Hey, I just met you, and this is Lazy... get these fast finance fixes and mail me, maybe?

McDonald’s Eat-In Tax

Written by

McDonalds Eat-In Tax.gifLast week McDonald's had a special promotion for their new McSkillet Burrito. On Thursday and Friday, they were giving away a free burrito. The commercial promoting it didn't seem to have any fine print. I've never been one to turn down a burrito or a bargain, so there was little doubt that I would be there - both days if the burrito was good.

When I got there on Thursday, there was a surprise waiting for me. It was a free McSkillet Burrito with the purchase of a medium drink. Hmmm, the commercial seemed to lie, but since I was already there, I figured I'd try it out. For $1.49, a drink and burrito is still a decent deal. I grabbed the burrito to go, so I could come back home and get a few errands done. The burrito was decent - about what I expected for the price.

My wife had Friday off from work and she wanted to give this burrito a try. This time we had a couple of errands to run after breakfast so we chose to eat-in. To my surprise, the price was different than yesterday. I almost didn't realize it. Since it was a different McDonald's I figured that it may be a case of just one store owner charging more for medium drinks than another. That's when I noticed something new on my receipt - Eat In Tax. Because I only spent a $1.49, it wasn't a huge deal - 12 cents. However, on a larger order that 8% would certainly make a difference.

Next time, I think I'll think twice before I say, "for here." The seats aren't that comfortable and the bag works as well as the plastic tray.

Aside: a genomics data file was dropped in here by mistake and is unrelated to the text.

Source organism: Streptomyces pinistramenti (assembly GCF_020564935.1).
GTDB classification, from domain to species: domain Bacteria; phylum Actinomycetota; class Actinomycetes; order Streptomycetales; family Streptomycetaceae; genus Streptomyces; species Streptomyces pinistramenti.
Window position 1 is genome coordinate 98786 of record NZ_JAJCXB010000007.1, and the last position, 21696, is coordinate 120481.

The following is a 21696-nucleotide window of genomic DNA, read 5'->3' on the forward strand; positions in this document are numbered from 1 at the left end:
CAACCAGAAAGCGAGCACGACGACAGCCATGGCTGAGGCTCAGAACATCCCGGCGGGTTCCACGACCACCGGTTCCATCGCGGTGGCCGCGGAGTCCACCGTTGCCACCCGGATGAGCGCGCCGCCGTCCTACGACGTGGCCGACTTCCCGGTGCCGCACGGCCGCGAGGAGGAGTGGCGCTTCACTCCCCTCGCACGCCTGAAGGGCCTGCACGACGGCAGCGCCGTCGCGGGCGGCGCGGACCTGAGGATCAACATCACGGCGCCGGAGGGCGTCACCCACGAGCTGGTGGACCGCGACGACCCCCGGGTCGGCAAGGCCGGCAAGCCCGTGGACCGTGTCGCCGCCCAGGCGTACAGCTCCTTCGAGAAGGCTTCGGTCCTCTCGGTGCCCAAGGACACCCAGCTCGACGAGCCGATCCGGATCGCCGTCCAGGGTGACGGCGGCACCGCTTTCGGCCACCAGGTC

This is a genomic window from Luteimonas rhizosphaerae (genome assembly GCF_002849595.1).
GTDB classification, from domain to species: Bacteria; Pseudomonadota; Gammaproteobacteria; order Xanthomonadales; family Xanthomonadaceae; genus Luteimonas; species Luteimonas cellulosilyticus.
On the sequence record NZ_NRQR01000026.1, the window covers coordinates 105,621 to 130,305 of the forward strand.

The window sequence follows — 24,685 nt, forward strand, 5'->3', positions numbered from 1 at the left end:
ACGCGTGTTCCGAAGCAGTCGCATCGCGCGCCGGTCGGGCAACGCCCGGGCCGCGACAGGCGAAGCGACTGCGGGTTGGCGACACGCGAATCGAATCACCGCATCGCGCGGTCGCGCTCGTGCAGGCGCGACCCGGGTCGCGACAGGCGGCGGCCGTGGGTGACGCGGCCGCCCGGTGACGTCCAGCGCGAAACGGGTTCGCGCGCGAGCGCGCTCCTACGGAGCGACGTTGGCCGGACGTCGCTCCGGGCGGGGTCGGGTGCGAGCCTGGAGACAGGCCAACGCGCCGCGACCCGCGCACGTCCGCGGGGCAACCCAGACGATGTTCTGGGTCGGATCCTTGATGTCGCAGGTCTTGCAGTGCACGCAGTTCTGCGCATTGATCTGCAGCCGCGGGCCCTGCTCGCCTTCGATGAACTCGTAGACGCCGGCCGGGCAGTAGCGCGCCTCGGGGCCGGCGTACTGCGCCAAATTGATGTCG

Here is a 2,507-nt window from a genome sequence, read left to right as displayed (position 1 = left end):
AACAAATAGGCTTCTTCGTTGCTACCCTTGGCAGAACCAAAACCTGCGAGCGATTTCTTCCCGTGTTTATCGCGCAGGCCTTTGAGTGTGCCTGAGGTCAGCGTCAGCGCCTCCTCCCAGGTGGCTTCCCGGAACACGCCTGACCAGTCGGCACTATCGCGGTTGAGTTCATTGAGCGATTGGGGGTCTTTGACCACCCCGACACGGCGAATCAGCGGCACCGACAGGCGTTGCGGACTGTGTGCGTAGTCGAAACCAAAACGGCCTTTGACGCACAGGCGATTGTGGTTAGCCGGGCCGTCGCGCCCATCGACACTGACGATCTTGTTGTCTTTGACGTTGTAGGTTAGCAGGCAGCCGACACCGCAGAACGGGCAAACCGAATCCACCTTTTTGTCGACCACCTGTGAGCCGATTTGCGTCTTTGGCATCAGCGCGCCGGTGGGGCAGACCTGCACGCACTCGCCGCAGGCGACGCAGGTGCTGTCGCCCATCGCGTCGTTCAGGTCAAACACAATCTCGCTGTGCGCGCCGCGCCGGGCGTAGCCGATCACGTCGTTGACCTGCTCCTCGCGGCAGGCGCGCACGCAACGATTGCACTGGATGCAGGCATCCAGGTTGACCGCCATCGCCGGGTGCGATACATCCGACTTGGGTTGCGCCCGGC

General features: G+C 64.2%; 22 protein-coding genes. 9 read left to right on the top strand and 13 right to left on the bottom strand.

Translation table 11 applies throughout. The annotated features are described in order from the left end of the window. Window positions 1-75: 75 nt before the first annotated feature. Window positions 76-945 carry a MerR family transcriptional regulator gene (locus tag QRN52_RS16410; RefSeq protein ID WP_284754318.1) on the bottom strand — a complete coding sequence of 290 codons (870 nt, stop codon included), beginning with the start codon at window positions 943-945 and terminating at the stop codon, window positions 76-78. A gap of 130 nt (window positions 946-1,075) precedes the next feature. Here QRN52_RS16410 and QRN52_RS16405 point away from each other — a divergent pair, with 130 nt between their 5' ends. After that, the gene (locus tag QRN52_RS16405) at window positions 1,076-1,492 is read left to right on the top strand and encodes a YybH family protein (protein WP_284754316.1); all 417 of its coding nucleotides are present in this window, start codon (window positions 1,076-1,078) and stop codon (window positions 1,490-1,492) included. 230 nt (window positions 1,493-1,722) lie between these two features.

[Update: I noticed there are comments that seem to suggest that the "eat in" is just a poor label for a general restaurant tax. However, when I ordered the food to go the day before I didn't notice this tax (or an equivalent "take out" tax). In fact, I remember paying with a dollar and two quarters.]

Posted on March 7, 2008.

This post deals with: ... and focuses on:


Don't forget to these five minute financial fixes to save thousands!

38 Responses to “McDonald’s Eat-In Tax”

  1. Traciatim says:

    Are they allowed calling it a tax if it isn’t charged by the government? Do all restaurants charge that in the area?

  2. I have a feeling it wasn’t a tax for eating in. It’s probably the normal sales tax and they just marked the register location on the receipt. If you have a drive-through receipt, you might notice that receipt is different.

  3. Jonathan says:

    Yeah, it just looks like the standard California 8% enormous sales tax. More like “Eat In – Sales Tax” as opposed to “Take Out – Sales Tax”.

    Guess how many readers will tell you eating at McDonald’s will cost you more in healthcare down the road than the food cost :)

  4. shawna says:

    It’s the same here in Ohio. Food is not taxed at the grocery store or at restaurants if you do take out. But if you dine in the restaurant then there is sales tax.

  5. WealthBoy says:

    I’ve noticed the same thing before. It’s a very poor way of indicating on the receipt whether the order is dine-in or to go. I remember the same thing when I saw TO GO TAX and I thought to myself why the hell are they charging me a tax just because I used the drive-in!??! I later performed the calculation realized that it was simply the sales tax, but was poorly labeled on the receipt.

  6. EA says:

    I live in NH, which has no sales tax but does have something called a “rooms and meals” tax. Prepared food (eat in or take out, hot or cold) gets taxed, while unprepared food (and any other store item) does not.

    I used to work in a seafood restaurant that also sold raw seafood to go. Uncooked shrimp on ice sold by the pound – no tax. Precooked shrimp on ice sold by the pound – tax. You would not believe how upset some folks get when they see the receipt: “But NH doesn’t have tax!” Argh. I probably explained rooms and meals tax ten times a day.